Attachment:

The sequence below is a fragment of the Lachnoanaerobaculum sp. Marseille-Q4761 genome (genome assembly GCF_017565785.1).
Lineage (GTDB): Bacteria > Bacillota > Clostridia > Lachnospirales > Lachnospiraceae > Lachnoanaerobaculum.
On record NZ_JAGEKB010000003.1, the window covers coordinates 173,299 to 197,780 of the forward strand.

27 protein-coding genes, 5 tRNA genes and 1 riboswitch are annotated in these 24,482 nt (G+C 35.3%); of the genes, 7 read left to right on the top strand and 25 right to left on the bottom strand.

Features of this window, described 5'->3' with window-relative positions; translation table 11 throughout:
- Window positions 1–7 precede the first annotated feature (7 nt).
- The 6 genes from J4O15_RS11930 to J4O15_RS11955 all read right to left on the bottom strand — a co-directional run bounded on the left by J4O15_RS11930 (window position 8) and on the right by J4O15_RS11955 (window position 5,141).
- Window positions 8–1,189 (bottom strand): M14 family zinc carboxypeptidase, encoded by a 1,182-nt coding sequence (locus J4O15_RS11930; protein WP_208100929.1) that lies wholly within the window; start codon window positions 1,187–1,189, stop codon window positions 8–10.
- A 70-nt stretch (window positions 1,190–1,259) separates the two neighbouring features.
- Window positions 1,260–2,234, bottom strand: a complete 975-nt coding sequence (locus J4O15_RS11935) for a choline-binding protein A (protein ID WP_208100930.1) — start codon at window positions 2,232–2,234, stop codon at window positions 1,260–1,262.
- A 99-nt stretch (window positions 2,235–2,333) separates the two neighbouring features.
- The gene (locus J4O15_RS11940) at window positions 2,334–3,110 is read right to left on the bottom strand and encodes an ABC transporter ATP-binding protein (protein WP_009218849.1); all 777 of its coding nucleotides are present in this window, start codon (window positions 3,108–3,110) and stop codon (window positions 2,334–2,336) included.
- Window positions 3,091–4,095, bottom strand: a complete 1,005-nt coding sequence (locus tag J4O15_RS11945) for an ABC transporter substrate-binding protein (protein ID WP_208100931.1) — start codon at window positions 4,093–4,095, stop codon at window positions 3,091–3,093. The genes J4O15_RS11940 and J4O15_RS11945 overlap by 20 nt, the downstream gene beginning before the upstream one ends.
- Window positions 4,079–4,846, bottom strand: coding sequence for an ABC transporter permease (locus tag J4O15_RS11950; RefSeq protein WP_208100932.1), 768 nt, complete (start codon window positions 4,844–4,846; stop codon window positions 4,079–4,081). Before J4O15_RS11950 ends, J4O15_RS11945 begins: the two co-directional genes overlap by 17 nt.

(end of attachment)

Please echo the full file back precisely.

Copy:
The sequence below is a fragment of the Lachnoanaerobaculum sp. Marseille-Q4761 genome (genome assembly GCF_017565785.1).
Lineage (GTDB): Bacteria > Bacillota > Clostridia > Lachnospirales > Lachnospiraceae > Lachnoanaerobaculum.
On record NZ_JAGEKB010000003.1, the window covers coordinates 173,299 to 197,780 of the forward strand.

27 protein-coding genes, 5 tRNA genes and 1 riboswitch are annotated in these 24,482 nt (G+C 35.3%); of the genes, 7 read left to right on the top strand and 25 right to left on the bottom strand.

Features of this window, described 5'->3' with window-relative positions; translation table 11 throughout:
- Window positions 1–7 precede the first annotated feature (7 nt).
- The 6 genes from J4O15_RS11930 to J4O15_RS11955 all read right to left on the bottom strand — a co-directional run bounded on the left by J4O15_RS11930 (window position 8) and on the right by J4O15_RS11955 (window position 5,141).
- Window positions 8–1,189 (bottom strand): M14 family zinc carboxypeptidase, encoded by a 1,182-nt coding sequence (locus J4O15_RS11930; protein WP_208100929.1) that lies wholly within the window; start codon window positions 1,187–1,189, stop codon window positions 8–10.
- A 70-nt stretch (window positions 1,190–1,259) separates the two neighbouring features.
- Window positions 1,260–2,234, bottom strand: a complete 975-nt coding sequence (locus J4O15_RS11935) for a choline-binding protein A (protein ID WP_208100930.1) — start codon at window positions 2,232–2,234, stop codon at window positions 1,260–1,262.
- A 99-nt stretch (window positions 2,235–2,333) separates the two neighbouring features.
- The gene (locus J4O15_RS11940) at window positions 2,334–3,110 is read right to left on the bottom strand and encodes an ABC transporter ATP-binding protein (protein WP_009218849.1); all 777 of its coding nucleotides are present in this window, start codon (window positions 3,108–3,110) and stop codon (window positions 2,334–2,336) included.
- Window positions 3,091–4,095, bottom strand: a complete 1,005-nt coding sequence (locus tag J4O15_RS11945) for an ABC transporter substrate-binding protein (protein ID WP_208100931.1) — start codon at window positions 4,093–4,095, stop codon at window positions 3,091–3,093. The genes J4O15_RS11940 and J4O15_RS11945 overlap by 20 nt, the downstream gene beginning before the upstream one ends.
- Window positions 4,079–4,846, bottom strand: coding sequence for an ABC transporter permease (locus tag J4O15_RS11950; RefSeq protein WP_208100932.1), 768 nt, complete (start codon window positions 4,844–4,846; stop codon window positions 4,079–4,081). Before J4O15_RS11950 ends, J4O15_RS11945 begins: the two co-directional genes overlap by 17 nt.